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More adjuncting notes!

Thursday: February 26, 2015

Keith has been keeping a record of his new adjuncting trials (you can begin here), and I’d like to comment about some of his issues from this week’s post because I ran into very similar issues (and still do, actually). Read his current post first, then check back here.

Keith says:

“I had the next lecture ready, and the one after that as well. While I thought it would be helpful to be so far ahead, as I got ready for the class, I was confused about what I would be presenting. The two lectures got jumbled up in my head!”

Ahhh, I know this dilemma well! I learned to use my jumbled comments as segues into the next lecture with a simple “and we will learn more about that next time” or “so when you read about that, now you know how it ties into today’s topic”. In fact, my mistakes in this matter have led me to intentionally create segues, which helps the students see the threads I am weaving and follow them with less difficulty.

Keith came up with a brilliant activity to teach about subsistence strategies and get the students engaged. It’s very clever and I may have to borrow the idea! But, in his first implementation, he ran into some issues immediately and had to formulate a quick Plan B.

“I arrived at the campus early Friday morning to get set up. The classroom opens up into a nice quad area with some hilly lawn. When I started planting frilly toothpicks there, I came to a frightening realization: the toothpicks are nearly invisible in the grass! While having the resources be hard to find to a degree would be fine, but complete camoflage would have made the activity too time-consuming. Also, they could be a hazard for anyone with thin footwear. With fifteen minutes before class started, I needed a new plan, fast.”

Been there, done that as well. [I ignore the picture he paints in my head – most of my classrooms don’t even have windows, let alone an opening straight into a quad!!] This is why I learned to not seek perfection-through-well-preparation because until you have the experience of how it works in front of a classroom, with the constraints of the physical environment and complications of a mass of individuals, you just cannot be fully prepared, ever. Try to do your best, absolutely, but there is no sense in turning class projects into mini-theses with hours and hours and hours of thought behind them. If it falls flat, then you wasted a lot of time!

Make the classroom your fishbowl. Play around with it between semesters. Mold it to not only what works, but what works for you. Keith may tweak his activity until it runs smoothly for him. And if I copied it directly, it still may be a disaster for me, and that’s okay! I’ve read so many articles about teaching anthropology and found so many cool activities that veterans use consistently, but if they do not work for what I want to focus on and my own personality and the type of students I have, then it doesn’t work, period. That does not at all suggest I am a failure. Move on.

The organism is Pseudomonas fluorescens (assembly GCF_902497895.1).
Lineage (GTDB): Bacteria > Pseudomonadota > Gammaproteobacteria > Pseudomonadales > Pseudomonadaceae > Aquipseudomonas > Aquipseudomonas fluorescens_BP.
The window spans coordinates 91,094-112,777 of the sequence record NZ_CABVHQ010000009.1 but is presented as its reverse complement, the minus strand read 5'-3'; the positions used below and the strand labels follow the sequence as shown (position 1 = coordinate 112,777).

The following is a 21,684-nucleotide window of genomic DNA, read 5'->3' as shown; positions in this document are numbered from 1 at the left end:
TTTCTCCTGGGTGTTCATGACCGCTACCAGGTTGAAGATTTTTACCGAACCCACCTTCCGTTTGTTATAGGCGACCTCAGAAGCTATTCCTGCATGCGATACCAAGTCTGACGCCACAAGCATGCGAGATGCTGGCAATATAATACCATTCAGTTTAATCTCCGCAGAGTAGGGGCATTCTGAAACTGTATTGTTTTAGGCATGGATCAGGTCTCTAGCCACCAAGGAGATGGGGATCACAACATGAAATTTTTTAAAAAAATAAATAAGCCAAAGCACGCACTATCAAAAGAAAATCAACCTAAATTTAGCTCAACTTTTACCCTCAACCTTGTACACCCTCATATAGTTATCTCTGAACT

He also mentions how discussions with students trigger his own thoughts on the subjects. This is a fun part of teaching, for sure. Sometimes, I will stop lecture right then and there if I am reminded of a video or news article or internet meme (I try to use current events often!). I’ve noticed that this sudden break in routine wakes students up (me too! me too!), allows them to see how easy it is to find information on the internet – or how to critique the information pushed on them, and shows them exactly how I found the information in case they want to show a friend (which will increase their own interest in the subject). It’s a win-win in my eyes. I pause the lecture, search for a half a minute or so, and then BAM! And if I cannot find it, I just say “oh well, I will have this by next class” or sometimes I tell them to check their messages because I will send them the link. Just depends on the issue.

And for that reason, I try not to have lecture/activity prepared to fill up the entire meeting time – I’ve found to have about ten minutes to spare works great – it either gets eaten up during lecture for questions, or before/after for review questions. And if not, well, students are rarely anything but grateful for getting out early.

Of course, now that I’ve taught the same courses a few times, I know where more questions are asked, and where I need to ask more questions to check their understanding before continuing. I can say now that it is much more relaxing and fun to teach Cultural Anthropology and Human Origins. I have a ton of notes I want to fix for the next time I teach Archaeology, and I dread the thought of creating a brand new class (while at the same time dreaming of doing something new and exciting!). For now, my positions at the universities where I teach allow me to be comfortable with these three classes so I needn’t really concern myself of trying something entirely new all over again. (But I have been collecting ideas, for sure!)

In fact, I’ve just been offered a grant to develop an online course (which I am already teaching). Yes please – not only because grants are wicked cool, but because it really would be helpful to get some direction! My reviews thus far have been way, way better than I had expected, but still – always room for improvement!

 

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2 remarks!

  1. You’re a more prolific typist than I! Thanks for the comments. I wasn’t feeling so hot about that particular day, but typing it up made me see the parts that worked.

  2. Yeah, I know what you mean. I decompress to Boy and then realize what I should hold on to and what I should cast off for next time. Honestly, though, it seems like it turned out great for your first time! :D

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